We need the tequila and the Cheetos and the zombie lesson right now because wildly unreasonable events call for equally preposterous measures. Maybe the logical part of your brain has rationalized this madness into neat compartments — a place for everything! everything in its place! — but seriously, you need to stop that right now. This is not a drill. Would you like a Nutty Bar? They’re really quite addictive. I’m going to put on some music. Classic one here from 2010 — god, that seems like forever ago, doesn’t it? Kanye West’s My Beautiful Dark Twisted Fantasy. Yeezy namechecking a reality-show star: “Baldin' Donald Trump, takin' dollars from y'all.” Swizz Beatz bringing the prophecy: Life can be sometimes ridiculous.

We are living in ridiculous times. Not just sometimes but every goddamned day. The alarm goes off, we’re checking to make sure the world didn’t catch fire overnight. It's sometimes scary, checking to see what's trending on Twitter. The only way not to flinch is by waving it off. We are K.C. Green’s dog, surrounded by flames and sipping coffee, insisting “this is fine.” The cartoon’s original title is “The Pills Are Working.” Not well enough, apparently, because if they were then this would feel more like a Japanese game show and less like Eraserhead. All praise to David Lynch — he’s a genius — but his universe is full of horrors, with the worst ones in plain sight for us to gawk at, just before they show their teeth and come for our necks.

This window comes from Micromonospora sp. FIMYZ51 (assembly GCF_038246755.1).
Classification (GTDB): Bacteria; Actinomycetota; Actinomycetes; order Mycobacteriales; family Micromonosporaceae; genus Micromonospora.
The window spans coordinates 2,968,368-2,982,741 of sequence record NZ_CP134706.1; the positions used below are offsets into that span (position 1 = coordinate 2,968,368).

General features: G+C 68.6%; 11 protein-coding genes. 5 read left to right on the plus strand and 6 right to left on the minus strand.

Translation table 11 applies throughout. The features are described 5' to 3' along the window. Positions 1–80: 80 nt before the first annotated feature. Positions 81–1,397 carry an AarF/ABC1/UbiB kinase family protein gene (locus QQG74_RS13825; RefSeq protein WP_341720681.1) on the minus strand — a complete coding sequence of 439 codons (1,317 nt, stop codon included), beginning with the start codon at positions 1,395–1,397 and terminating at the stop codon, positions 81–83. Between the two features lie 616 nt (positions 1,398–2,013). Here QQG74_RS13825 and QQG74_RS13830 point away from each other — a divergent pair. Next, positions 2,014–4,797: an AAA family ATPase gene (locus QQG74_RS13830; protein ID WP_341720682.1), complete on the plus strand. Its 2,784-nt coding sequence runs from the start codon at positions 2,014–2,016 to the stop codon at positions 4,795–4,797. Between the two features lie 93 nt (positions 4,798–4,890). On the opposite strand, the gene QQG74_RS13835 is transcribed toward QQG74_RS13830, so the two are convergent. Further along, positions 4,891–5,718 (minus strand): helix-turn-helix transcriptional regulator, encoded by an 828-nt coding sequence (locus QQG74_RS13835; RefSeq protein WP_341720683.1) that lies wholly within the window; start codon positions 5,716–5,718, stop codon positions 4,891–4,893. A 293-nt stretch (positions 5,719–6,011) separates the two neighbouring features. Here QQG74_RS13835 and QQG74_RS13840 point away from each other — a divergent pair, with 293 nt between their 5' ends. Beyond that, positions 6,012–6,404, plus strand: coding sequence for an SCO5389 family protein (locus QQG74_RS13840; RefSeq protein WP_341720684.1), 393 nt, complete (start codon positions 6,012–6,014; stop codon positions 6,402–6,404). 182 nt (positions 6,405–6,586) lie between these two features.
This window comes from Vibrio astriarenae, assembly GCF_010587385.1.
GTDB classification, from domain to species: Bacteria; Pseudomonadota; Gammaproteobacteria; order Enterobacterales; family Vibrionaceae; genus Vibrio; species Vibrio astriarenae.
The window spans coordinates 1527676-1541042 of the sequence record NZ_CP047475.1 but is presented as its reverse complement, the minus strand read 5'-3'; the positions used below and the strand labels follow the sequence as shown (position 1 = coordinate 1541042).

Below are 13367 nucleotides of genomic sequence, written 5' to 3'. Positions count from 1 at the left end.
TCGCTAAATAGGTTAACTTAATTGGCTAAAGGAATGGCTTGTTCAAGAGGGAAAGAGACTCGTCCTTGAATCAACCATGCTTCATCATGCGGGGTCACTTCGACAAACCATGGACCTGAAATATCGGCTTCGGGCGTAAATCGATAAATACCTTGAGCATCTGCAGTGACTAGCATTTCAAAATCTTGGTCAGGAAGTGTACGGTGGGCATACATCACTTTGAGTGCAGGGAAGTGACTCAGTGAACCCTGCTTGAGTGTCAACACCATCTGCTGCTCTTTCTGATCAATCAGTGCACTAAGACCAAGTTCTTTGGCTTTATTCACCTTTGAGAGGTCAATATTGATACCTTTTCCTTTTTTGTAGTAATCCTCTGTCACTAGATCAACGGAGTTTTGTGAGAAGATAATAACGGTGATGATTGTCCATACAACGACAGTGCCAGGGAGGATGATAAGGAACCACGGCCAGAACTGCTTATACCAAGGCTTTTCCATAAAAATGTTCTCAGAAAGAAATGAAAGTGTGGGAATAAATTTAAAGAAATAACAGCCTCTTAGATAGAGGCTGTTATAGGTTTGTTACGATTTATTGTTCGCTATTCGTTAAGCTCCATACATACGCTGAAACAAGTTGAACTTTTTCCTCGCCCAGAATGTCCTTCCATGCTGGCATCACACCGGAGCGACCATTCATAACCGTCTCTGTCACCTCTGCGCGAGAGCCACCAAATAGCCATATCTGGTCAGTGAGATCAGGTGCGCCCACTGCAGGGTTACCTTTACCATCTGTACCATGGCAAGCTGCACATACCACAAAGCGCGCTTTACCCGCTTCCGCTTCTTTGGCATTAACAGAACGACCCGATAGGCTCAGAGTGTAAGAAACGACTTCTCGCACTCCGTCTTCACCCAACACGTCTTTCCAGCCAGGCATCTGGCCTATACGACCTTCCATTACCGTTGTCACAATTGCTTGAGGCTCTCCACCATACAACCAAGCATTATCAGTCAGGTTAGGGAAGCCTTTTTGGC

It feels like we are inside a Lynch movie. Absurdism abounds. A digital assistant named Alexa scares the bejesus out of people by suddenly bursting into maniacal laughter, often in the middle of the night. SMASH CUT: An angler in Siberia walks along an icy river comes across a bag; inside are 54 hands. The government says no worries, haha, it’s just a goof-up by the forensic lab.

Flashbacks everywhere. Existence on a Möbius strip. Tiger Woods is back in contention on the PGA Tour. A man in his 40s, long relegated to the hall of legends as a former great, resurrects a sport that fell on black days when he fell from grace.

The world has been reset to 1997, when Woods won his first major tournament. It’s the same year Lynch released Lost Highway, his Möbius strip movie featuring a creepy, unblinking Robert Blake and a worldview summed up by a cop: “There is no such thing as a bad coincidence.”